Stay tuned. We'll be talking about her movement from coast to coast throughout her career, and then we'll assume way it will talk about how to different places in her neighborhood, and even the different kinds of spaces within her studio, how all these locations impact her creative work.
But first a once in a podcast episode deal just for you. I hope you check this out because not only does it help the show but this sponsor is my favorite place to get audio books it's Libro FM. And Libro FM is offering listeners of One Thing Real Quick three audio books for the price of one when you use the offer code “OTRQ” as in the initials for One Thing Real Quick. So OTRQ gets you two free audio books.
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Mary Kate: I mean, I'm definitely a product of my environment. I it's like everything kind of needs to feel like it's in place or lined up with how I'm going to be working. So I wouldn't say like that Portland, the gray skies and the beautiful gardens are like that's what I need to look at. But it's more like at that time I like I needed a change, so whatever that change was, needed to get that's what lined up with what I was dealing with the time and it's like I after I moved away from Portland, I actually moved to New York for a brief time.
And it was sort of like, I was at a time in my career where I think things were like, lining up and I was doing okay. And I knew that I wanted to go back to Philly eventually. And that Portland was sort of temporary. So I was having that like uncomfortable, like, I feel antsy in Portland. And I just needed to make another change.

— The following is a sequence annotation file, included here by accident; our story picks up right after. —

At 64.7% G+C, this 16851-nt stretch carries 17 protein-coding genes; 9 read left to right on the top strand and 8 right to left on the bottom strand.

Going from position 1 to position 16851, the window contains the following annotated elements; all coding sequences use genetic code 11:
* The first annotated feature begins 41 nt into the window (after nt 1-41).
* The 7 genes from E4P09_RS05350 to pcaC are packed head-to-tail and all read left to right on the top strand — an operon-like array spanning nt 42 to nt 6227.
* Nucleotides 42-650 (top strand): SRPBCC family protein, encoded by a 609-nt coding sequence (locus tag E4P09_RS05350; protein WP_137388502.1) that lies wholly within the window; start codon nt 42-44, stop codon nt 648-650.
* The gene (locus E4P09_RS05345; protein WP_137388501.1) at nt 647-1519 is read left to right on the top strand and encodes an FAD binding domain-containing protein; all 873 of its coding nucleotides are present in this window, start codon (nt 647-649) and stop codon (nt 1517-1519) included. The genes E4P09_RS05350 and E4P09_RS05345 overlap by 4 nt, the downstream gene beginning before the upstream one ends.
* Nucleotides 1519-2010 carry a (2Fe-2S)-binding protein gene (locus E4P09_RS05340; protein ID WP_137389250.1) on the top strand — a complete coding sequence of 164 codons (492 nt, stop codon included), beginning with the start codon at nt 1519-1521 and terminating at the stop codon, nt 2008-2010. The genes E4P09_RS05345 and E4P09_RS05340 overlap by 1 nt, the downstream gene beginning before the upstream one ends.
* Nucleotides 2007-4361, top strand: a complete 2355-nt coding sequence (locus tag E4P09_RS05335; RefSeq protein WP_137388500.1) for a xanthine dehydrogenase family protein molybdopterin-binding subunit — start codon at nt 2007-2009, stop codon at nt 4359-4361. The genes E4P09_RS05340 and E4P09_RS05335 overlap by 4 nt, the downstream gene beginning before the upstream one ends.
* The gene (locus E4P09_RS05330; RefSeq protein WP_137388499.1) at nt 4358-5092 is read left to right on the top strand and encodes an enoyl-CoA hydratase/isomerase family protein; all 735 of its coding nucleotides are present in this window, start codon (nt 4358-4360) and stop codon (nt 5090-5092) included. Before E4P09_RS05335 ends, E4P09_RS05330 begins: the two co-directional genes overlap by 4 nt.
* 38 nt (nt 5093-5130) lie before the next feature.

And I think when I moved to New York, my environment affected me negatively. I guess I moved to New York thinking like, I guess this is the next level in my career, this is what I'm going to have to be doing. I'm going to have to like, go, and meetings, and meet with our directors and network constantly. And I think that stressed me out, and I just wanted to like cut ties with that feeling all together and being like, like, Oh, this isn't me. And that's why we only live there for two years before. Moving back to Philly.
Evan: What did you take away from that experience and, are there lessons that from that, that you apply as you make decisions in what context you put yourself in today?
Mary Kate: You don't… Because I feel like a lot of people say like, you have to live in like the, in a big city to make it an illustration or design. And actually, I, what I found is that that's not really true. I can basically live anywhere, like why not live somewhere that I consider home, and not somewhere where I feel like that makes me feel bad that, Oh, I can't hack it in New York or something. And just feeling like I should be able to work here. I should be able to live in New York and be part of this scene and I just found that I don't have to do that. And I think when I did leave in my work, I just found like a freedom to try new things. I don't have to feel like I'm like no one's really judging.
Host: When Mary Kate moved from her home to Portland, she was looking to get out of her comfort zone. And that worked for her. And then in Brooklyn, she was too far outside her comfort zone.
I think we can all relate to this. We want to be comfortable, but not too comfortable. challenges and constraints, as many of us know can be a catalyst for creativity, and being too comfortable can be a sort of warning sign that we've stopped growing creatively. On the other hand, facing irritations in our environment, or things like anxiety, and even depression can really throw us off. Discomfort can really impede our ability to create.